Casey McCOY (Vienna/San Diego)
Underdetermination in Cosmology
The underdetermination of theory by evidence has been used to argue various (generally skeptical) epistemological positions in the philosophy of science. Among its applications are several arguments on the philosophy of cosmology, for example on the impossibility of prediction in cosmology, and against the cosmological principle, which motivates the standard model of cosmology. I argue that the skeptical conclusions of these arguments depend on an objectionably narrow construal of evidence. Allowing evidence only beliefs justified by direct acquaintance, but also to include not justified suitably by inductive and abductive reasoning gives results that illustrate how underdetermination actually plays a constructive role in scientific theory development.
Jiří RACLAVSKÝ (Brno)
Alleged Linguistic Dependence of Truthlikeness: a Backward Look on the Tichý-Miller Debate and its Relation to the Language of Science
It is already known that David Miller’s critique of Pavel Tichý’s counting of truhlikeness for its linguistic dependence affects many frameworks (cf., e.g., Oddie 1986). I review the debate between Miller (1976 and passim) and Tichý (1976, 1978, Oddie 1986, my papers). I focus mainly on the fact that it is inevitable to discriminate between primary and derivative concepts. If such distinction is made, one gets not only a solution of the puzzle raised by Miller: one offers also a more adequate picture of scientific languages in general.
Eugen ZELEŇÁK (Ružomberok)
A Constructivist View of Historical Representation
In various areas of philosophy there are ongoing discussions between realists and constructivists. One of the interesting debates takes place in the philosophy or theory of history. Some authors, usually called narrativists, argue that historical works are not simple depictions of the past reality but rather sophisticated and complicated constructions. In my presentation I concentrate on what constructivists such as L. O. Mink, Hayden White or Frank Ankersmit say about the nature of historical representation. First, I shortly outline what they take to be a naïve realistic view of history and historical representation. Second, I focus on their account of history and derive four important features from their constructivist view of historical representation: complexity, indirectness, holistic and retrospective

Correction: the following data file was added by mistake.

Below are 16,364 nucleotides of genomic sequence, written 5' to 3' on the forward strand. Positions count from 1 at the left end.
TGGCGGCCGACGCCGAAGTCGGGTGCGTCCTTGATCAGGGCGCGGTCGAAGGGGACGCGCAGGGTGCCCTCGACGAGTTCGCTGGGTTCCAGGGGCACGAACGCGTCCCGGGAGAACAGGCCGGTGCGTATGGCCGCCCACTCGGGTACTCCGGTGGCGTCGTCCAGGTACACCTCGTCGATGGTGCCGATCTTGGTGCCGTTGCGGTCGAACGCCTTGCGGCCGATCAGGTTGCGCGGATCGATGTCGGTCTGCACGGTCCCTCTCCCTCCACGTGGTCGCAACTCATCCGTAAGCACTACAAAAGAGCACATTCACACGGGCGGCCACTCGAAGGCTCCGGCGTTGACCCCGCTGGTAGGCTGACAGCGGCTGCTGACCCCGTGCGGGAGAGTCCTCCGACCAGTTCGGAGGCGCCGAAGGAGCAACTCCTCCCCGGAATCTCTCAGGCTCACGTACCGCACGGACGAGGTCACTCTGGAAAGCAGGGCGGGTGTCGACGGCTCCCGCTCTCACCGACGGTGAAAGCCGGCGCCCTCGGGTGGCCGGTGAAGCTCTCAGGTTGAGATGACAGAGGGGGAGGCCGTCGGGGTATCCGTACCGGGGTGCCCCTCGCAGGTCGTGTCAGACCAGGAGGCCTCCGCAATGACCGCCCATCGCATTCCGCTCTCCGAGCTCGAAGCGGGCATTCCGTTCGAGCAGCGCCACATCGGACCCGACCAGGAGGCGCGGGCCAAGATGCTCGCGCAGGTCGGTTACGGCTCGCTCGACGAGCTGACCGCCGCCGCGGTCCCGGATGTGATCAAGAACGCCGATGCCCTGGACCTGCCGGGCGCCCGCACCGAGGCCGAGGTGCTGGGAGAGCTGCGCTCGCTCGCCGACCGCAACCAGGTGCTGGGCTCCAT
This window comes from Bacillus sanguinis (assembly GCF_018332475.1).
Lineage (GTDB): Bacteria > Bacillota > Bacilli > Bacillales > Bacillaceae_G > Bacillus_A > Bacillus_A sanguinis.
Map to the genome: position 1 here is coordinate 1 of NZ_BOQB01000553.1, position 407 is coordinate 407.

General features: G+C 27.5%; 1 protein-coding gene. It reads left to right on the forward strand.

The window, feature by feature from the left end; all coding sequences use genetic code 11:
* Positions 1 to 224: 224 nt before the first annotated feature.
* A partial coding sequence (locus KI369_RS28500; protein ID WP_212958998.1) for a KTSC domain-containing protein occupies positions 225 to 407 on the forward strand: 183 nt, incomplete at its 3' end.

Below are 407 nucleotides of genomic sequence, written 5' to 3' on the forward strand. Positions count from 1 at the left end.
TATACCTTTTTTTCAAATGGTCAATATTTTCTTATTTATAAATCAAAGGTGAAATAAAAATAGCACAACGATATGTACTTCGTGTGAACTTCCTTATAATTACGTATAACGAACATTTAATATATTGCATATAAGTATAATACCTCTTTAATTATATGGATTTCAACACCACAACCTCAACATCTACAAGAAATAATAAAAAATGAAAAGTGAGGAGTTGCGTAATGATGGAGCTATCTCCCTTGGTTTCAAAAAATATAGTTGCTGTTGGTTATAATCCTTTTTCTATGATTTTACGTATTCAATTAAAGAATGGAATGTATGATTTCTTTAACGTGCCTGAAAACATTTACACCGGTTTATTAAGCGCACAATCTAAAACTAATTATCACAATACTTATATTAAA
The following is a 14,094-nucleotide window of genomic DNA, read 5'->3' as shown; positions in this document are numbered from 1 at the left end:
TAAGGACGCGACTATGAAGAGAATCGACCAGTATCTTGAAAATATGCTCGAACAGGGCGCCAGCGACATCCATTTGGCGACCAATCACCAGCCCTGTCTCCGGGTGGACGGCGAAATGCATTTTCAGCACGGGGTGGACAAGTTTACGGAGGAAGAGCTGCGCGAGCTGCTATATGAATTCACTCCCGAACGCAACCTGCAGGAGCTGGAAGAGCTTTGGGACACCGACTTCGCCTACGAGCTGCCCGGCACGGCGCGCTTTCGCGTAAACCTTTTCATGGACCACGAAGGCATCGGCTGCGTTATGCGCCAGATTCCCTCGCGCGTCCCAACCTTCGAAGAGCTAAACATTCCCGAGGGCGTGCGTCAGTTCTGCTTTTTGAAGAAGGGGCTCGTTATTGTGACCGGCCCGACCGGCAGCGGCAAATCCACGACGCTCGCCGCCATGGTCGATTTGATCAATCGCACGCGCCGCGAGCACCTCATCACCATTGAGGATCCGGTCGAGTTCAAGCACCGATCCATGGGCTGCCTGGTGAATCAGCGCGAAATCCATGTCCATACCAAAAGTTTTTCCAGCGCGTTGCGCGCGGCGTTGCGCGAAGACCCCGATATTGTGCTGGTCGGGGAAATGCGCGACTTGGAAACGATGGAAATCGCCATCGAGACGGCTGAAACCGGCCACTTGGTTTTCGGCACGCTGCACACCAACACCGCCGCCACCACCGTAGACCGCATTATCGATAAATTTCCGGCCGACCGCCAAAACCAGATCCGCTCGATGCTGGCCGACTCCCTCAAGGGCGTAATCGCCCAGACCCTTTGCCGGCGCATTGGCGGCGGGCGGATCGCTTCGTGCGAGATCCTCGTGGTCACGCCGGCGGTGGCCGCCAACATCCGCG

approach. Third, I illustrate these features referring to Danto’s discussion of narrative sentences and Mink’s points about narrative form. Finally, I consider whether this
constructivist view of historical representation may lead to what may be called non-representationalism and whether this move should be welcomed.
Lukáš BIELIK (Bratislava)
The Question of Empirical Significance from the Viewpoint of Hyperintensional Semantics
The logical positivists and empiricists such as Carnap or Hempel presupposed a very close tie between the semantics of the language of science and clearly formulated testability conditions. Thus they were confronted with the question of how to interpret theoretical terms, designating (in ideal cases) some unobservable entities, and how to explain their connection with observable entities. We argue that the competences of semantics and testability questions can be better distinguished as two separated areas if we leave aside an extensionalistic semantics and adopt a kind of hyperintensional semantics – for example, such as provided by Transparent Intensional Logic. Then it can be clearly shown that the observability or unobservability of theoretical terms’ referents does not determine their meaning. Hence the original interpretation rules of theoretical terms such as Carnap’s reduction sentences are not conceived as partial definitions of meaning, but only as methodological devices for the determination of unobservables via the theory-presupposed observable aspects. Finally, we argue that such a model of the language of science is fully compatible with Scientific Realism position.